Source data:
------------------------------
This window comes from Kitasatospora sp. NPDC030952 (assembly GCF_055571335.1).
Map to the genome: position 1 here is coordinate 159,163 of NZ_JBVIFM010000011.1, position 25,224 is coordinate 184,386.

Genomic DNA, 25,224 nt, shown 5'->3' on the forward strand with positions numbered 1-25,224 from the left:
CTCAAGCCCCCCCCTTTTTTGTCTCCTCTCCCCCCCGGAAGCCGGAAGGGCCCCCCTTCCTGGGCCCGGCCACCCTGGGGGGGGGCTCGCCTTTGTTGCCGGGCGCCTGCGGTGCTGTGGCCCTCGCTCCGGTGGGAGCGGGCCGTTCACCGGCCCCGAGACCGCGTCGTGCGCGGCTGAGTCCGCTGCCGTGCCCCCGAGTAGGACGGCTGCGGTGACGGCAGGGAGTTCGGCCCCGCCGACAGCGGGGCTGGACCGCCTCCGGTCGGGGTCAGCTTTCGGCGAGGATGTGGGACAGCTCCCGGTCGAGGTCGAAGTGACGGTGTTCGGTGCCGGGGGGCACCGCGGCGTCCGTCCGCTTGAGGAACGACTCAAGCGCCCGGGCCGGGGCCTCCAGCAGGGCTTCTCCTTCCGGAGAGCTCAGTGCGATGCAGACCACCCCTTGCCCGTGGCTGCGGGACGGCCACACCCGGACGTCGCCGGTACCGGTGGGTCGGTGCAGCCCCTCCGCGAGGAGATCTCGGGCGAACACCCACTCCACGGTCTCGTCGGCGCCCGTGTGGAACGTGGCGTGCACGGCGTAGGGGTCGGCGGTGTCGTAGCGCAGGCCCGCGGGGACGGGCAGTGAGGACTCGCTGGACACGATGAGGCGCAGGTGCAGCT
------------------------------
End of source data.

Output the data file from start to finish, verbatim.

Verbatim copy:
This window comes from Kitasatospora sp. NPDC030952 (assembly GCF_055571335.1).
Map to the genome: position 1 here is coordinate 159,163 of NZ_JBVIFM010000011.1, position 25,224 is coordinate 184,386.

Genomic DNA, 25,224 nt, shown 5'->3' on the forward strand with positions numbered 1-25,224 from the left:
CTCAAGCCCCCCCCTTTTTTGTCTCCTCTCCCCCCCGGAAGCCGGAAGGGCCCCCCTTCCTGGGCCCGGCCACCCTGGGGGGGGGCTCGCCTTTGTTGCCGGGCGCCTGCGGTGCTGTGGCCCTCGCTCCGGTGGGAGCGGGCCGTTCACCGGCCCCGAGACCGCGTCGTGCGCGGCTGAGTCCGCTGCCGTGCCCCCGAGTAGGACGGCTGCGGTGACGGCAGGGAGTTCGGCCCCGCCGACAGCGGGGCTGGACCGCCTCCGGTCGGGGTCAGCTTTCGGCGAGGATGTGGGACAGCTCCCGGTCGAGGTCGAAGTGACGGTGTTCGGTGCCGGGGGGCACCGCGGCGTCCGTCCGCTTGAGGAACGACTCAAGCGCCCGGGCCGGGGCCTCCAGCAGGGCTTCTCCTTCCGGAGAGCTCAGTGCGATGCAGACCACCCCTTGCCCGTGGCTGCGGGACGGCCACACCCGGACGTCGCCGGTACCGGTGGGTCGGTGCAGCCCCTCCGCGAGGAGATCTCGGGCGAACACCCACTCCACGGTCTCGTCGGCGCCCGTGTGGAACGTGGCGTGCACGGCGTAGGGGTCGGCGGTGTCGTAGCGCAGGCCCGCGGGGACGGGCAGTGAGGACTCGCTGGACACGATGAGGCGCAGGTGCAGCT